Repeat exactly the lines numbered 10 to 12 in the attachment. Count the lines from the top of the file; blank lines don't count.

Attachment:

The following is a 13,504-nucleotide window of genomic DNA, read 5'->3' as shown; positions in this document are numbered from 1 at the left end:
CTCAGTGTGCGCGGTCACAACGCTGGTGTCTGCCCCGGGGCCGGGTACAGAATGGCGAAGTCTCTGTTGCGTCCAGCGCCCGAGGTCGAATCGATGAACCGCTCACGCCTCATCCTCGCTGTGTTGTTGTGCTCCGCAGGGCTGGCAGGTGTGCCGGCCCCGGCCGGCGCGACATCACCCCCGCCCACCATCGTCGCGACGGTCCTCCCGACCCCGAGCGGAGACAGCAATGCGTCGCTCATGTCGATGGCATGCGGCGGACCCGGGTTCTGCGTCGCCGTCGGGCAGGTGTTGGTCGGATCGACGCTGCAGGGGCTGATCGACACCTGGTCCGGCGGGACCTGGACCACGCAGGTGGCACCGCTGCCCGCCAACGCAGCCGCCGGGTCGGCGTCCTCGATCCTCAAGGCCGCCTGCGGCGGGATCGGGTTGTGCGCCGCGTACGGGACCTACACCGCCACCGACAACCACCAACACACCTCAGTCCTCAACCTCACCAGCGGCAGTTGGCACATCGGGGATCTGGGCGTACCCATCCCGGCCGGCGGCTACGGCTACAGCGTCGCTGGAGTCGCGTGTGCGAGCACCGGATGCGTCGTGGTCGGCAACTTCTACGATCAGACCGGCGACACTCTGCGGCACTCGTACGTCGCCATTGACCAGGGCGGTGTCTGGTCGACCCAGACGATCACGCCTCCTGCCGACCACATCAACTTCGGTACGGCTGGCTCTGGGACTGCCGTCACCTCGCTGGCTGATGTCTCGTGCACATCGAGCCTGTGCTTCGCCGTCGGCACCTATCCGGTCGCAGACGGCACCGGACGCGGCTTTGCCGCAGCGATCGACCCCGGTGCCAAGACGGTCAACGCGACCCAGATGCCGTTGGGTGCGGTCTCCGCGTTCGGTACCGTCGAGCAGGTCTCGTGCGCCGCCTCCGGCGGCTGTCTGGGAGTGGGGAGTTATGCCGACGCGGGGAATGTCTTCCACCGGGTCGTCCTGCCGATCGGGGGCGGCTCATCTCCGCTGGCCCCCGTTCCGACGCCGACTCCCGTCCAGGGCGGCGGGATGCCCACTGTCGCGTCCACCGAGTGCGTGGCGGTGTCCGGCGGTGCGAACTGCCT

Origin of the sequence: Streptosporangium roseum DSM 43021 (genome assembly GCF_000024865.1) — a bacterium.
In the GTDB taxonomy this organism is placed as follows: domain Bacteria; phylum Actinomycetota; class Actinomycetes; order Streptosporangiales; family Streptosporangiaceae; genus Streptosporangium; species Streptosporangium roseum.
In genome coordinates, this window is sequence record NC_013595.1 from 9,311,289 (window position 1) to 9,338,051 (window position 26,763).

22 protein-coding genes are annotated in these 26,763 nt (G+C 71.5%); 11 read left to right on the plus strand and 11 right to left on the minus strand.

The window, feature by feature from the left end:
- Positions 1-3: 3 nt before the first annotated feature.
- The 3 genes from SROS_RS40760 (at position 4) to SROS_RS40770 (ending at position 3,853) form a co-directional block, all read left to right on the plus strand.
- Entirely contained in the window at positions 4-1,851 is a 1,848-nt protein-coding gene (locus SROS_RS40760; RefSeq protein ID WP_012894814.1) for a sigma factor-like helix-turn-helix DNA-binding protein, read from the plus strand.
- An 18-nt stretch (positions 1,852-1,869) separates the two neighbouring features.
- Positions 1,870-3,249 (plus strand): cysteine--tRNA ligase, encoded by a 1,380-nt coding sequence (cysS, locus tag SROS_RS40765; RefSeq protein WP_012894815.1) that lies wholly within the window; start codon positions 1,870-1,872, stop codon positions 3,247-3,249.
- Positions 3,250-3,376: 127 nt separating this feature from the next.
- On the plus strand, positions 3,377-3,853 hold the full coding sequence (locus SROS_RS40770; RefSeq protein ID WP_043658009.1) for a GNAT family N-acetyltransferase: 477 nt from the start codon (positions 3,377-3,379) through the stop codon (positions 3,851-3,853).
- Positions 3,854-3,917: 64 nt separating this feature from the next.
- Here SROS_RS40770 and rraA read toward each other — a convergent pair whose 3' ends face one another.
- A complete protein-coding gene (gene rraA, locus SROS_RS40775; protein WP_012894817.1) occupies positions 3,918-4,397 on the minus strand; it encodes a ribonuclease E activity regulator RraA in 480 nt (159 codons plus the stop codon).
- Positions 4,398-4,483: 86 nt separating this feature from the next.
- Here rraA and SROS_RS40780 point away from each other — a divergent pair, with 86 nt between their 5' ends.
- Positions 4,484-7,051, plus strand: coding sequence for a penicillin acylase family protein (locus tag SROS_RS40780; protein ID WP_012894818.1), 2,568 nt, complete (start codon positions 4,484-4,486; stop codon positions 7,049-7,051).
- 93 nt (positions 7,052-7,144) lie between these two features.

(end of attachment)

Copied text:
- Entirely contained in the window at positions 4-1,851 is a 1,848-nt protein-coding gene (locus SROS_RS40760; RefSeq protein ID WP_012894814.1) for a sigma factor-like helix-turn-helix DNA-binding protein, read from the plus strand.
- An 18-nt stretch (positions 1,852-1,869) separates the two neighbouring features.
- Positions 1,870-3,249 (plus strand): cysteine--tRNA ligase, encoded by a 1,380-nt coding sequence (cysS, locus tag SROS_RS40765; RefSeq protein WP_012894815.1) that lies wholly within the window; start codon positions 1,870-1,872, stop codon positions 3,247-3,249.